This Website use Cookies OK

Read more Basketball News

Dwight Howard and the Lakers have nothing left to lose


First thing’s first: Dwight Howard won’t move the needle very much for any team. Second thing’s second: The Lakers should go after him anyway. They need all the help they can get.

DeMarcus Cousins has torn the ACL in his left knee, suffering his third major injury to the same leg in the past two years. A ruptured Achilles, torn quad and now a torn ACL don’t bode well for Cousins returning anywhere near the superstar he once was. And while it’s never wise to count out a player with a heart as fiery as Boogie’s, it’s a cardinal basketball sin to bet on a player with his injury history.

The Lakers signing Cousins was viewed as a low-risk, high-reward move for a star player with a chip on his shoulder. Los Angeles rolled the dice and got snake-bitten. The Lakers should roll the dice again, though, on another low-risk, high-reward project in Howard. They have nothing to lose and everything to gain.

Dwight Howard would be a smart addition to the Lakers. (Photo by Will Newton/Getty Images) (Will Newton/Getty Images)

What’s Dwight Howard have left in the tank at this point anyway? His last season in Washington didn’t even last a month: Nine games in, Howard sat with a glute injury so persistent, he opted for surgery and never stepped back on the court. But even still, in those nine games, he averaged 13 points and nine rebounds. The season before, he averaged 16.6 points and 12.5 rebounds in 81 games in Charlotte. The year before that, another double-double in Atlanta. Howard can produce when he’s healthy, that much he’s proven over the years. That production, ever since he left Orlando, hasn’t added tallies to the win column. In Los Angeles, that won’t be his problem.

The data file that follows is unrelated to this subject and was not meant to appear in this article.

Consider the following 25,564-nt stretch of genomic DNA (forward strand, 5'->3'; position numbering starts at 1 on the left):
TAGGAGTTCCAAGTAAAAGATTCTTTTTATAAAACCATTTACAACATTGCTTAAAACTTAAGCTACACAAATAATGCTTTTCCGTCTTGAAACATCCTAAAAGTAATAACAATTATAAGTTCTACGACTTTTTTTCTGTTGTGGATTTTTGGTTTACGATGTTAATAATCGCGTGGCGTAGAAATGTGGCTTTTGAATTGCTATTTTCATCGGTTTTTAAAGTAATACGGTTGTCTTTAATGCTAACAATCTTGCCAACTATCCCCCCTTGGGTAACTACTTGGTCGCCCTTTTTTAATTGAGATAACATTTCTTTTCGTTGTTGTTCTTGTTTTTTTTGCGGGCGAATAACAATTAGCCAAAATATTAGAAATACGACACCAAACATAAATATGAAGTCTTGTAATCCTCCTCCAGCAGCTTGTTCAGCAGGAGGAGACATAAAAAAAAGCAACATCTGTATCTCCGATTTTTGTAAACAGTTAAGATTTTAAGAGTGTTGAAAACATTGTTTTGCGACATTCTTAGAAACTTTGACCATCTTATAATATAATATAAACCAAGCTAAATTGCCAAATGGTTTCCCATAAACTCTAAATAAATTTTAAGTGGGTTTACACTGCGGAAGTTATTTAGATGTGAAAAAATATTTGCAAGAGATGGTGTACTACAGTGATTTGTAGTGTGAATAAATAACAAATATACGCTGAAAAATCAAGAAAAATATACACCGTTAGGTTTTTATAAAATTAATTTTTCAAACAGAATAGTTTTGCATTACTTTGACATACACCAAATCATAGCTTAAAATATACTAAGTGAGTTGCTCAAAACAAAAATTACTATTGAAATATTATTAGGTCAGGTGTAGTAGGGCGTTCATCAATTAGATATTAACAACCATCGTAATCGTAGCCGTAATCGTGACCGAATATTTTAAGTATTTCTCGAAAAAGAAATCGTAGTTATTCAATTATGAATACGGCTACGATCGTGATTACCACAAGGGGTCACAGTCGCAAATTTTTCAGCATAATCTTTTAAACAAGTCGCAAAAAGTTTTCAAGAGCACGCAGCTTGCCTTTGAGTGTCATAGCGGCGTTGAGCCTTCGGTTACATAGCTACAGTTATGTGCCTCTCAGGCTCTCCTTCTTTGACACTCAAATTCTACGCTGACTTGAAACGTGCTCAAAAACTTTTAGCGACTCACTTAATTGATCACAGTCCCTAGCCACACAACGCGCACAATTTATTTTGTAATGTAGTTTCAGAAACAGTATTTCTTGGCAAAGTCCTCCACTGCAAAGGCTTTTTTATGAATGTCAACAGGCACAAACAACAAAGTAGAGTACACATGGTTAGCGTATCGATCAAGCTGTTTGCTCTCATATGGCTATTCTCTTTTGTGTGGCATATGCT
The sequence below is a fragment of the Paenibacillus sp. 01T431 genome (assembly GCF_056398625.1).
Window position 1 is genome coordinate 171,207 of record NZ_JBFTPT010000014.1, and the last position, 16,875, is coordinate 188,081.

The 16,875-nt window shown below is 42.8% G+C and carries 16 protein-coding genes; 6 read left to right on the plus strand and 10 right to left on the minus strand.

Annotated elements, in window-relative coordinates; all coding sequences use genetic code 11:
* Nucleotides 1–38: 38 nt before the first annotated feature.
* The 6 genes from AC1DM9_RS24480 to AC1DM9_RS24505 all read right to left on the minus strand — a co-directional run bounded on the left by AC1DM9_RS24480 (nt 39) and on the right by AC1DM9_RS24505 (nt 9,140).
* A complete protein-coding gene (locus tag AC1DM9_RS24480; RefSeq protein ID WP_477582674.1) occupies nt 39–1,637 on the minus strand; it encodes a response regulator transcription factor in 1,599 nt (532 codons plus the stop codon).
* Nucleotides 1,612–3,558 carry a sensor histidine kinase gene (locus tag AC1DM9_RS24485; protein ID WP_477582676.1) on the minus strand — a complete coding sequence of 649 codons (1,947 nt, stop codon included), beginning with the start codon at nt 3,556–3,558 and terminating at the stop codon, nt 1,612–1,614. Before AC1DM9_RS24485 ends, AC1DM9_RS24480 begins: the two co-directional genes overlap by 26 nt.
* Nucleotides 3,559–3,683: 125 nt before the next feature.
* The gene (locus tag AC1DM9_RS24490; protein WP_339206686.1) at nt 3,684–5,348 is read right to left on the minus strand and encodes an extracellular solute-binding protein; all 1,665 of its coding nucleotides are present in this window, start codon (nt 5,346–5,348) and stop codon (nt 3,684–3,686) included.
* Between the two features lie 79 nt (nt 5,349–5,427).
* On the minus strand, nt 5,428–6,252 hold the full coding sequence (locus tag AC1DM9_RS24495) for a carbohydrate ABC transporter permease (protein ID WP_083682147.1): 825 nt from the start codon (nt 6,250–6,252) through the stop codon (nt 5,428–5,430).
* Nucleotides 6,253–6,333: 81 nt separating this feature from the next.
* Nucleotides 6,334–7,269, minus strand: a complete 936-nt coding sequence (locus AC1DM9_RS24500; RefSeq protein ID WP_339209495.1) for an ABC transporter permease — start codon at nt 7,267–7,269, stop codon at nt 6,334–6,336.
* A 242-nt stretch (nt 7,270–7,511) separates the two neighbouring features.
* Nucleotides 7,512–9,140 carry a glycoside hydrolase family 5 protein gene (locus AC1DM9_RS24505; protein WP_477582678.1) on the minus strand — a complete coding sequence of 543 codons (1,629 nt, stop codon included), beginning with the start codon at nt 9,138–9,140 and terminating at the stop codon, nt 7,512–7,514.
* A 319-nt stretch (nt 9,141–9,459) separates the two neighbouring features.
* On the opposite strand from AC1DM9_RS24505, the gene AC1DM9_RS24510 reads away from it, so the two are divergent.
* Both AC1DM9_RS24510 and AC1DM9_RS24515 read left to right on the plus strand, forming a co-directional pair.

Boogie’s injury leaves JaVale McGee as the only big man on the Lakers roster, so adding Howard at the very least brings depth to a position of need. At the very best, Howard could be a rim protector on one end and a rim-rattler on the other. Reality is likely somewhere in the middle.

In reality, a soon-to-be 34-year-old Dwight Howard doesn’t move the needle for the Lakers very much. They don’t need it to — in fact, anything he contributes will be a pleasant surprise. Los Angeles is the Anthony Davis and LeBron James show, with James beginning to cede control to Davis as the rightful heir to the purple and gold throne. Los Angeles will go as far as James, Davis and their shooters will take them. Adding Howard to the mix doesn’t change much.

That’s the kind of low pressure environment Howard should thrive in. Yes, he can shoot elbow jumpers off the glass and occasionally put the ball on the floor to get to the rim. That’s not what the Lakers will need him to do. They need Howard to do what he does best: rebound, block shots and dunk the basketball. Those are things he can do in his sleep.